Monett's two grandest celebrations, the July 4 fireworks and the Christmas parade, are both post-World War II traditions. The generation that went away to war, and those who stayed home to literally keep the home fires burning, created big ways to honor and cherish the life they fought to preserve.
Over the years, Monett has had limited success expanding even the practice of parades. The July 4 parade after the National Guardsmen returned from Iraq proved to be a shining exception to the general lack of interest in such events.
As much as we look forward to Monett's Christmas parade, it often comes under trying circumstances. Temperatures in the 40s are hardly ideal conditions to stand around on Broadway for an hour. It beats temperatures in the 20s when the community Christmas tree was last lit at South Park 20 years ago, but it's still an effort.
There's something about a parade that's exhilarating: the colors, the creative ideas that go into the floats, the sound of a marching band. Nothing substitutes for being there. It may be an old-fashioned throwback. Except for the addition of lights, local parades are anything but high tech.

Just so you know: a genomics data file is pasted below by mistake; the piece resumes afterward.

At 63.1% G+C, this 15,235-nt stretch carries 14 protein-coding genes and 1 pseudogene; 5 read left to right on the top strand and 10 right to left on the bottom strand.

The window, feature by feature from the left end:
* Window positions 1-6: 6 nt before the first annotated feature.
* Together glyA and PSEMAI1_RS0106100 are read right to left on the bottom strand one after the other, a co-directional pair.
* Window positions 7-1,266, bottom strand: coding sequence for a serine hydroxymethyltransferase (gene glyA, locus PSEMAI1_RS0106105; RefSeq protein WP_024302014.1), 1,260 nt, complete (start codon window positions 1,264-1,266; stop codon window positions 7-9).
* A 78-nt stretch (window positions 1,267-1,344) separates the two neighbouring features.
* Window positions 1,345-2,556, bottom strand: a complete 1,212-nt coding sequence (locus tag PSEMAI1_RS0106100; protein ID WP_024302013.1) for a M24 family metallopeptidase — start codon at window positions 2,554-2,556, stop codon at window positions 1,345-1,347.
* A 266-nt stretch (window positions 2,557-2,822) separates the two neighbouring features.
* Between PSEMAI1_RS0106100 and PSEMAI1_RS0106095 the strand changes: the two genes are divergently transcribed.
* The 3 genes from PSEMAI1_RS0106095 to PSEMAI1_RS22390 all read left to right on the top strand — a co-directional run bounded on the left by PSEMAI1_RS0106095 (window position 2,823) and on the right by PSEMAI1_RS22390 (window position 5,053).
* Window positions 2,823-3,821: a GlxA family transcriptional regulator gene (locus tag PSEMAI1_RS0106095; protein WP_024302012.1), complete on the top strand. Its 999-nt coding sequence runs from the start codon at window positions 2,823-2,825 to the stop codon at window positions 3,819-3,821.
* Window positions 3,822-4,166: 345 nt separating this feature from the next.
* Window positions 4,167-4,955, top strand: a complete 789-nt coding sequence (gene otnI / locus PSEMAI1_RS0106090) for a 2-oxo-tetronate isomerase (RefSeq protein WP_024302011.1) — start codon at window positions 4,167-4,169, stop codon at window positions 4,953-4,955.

But there's also nothing high tech about a family moment together at curbside to watch the parade. After all, it is the children who have always marveled the most about the spectacle. It's worth the trouble just to watch their faces as the procession travels by.
Shared moments together makes holiday memories. The same thing that brings families together also brings communities closer.
Gather the family together this weekend and take in one of the many Christmas parades around Monett. It's an old-fashioned way of making memories together, just like other holiday experiences, like attending the Ozark Festival Orchestra Christmas concert on Sunday afternoon.
In our non-stop world, it seems to become harder each year to enjoy the simple pleasures of the holiday season, traditions included. May the spirit and whimsy of parade be part of your life this year.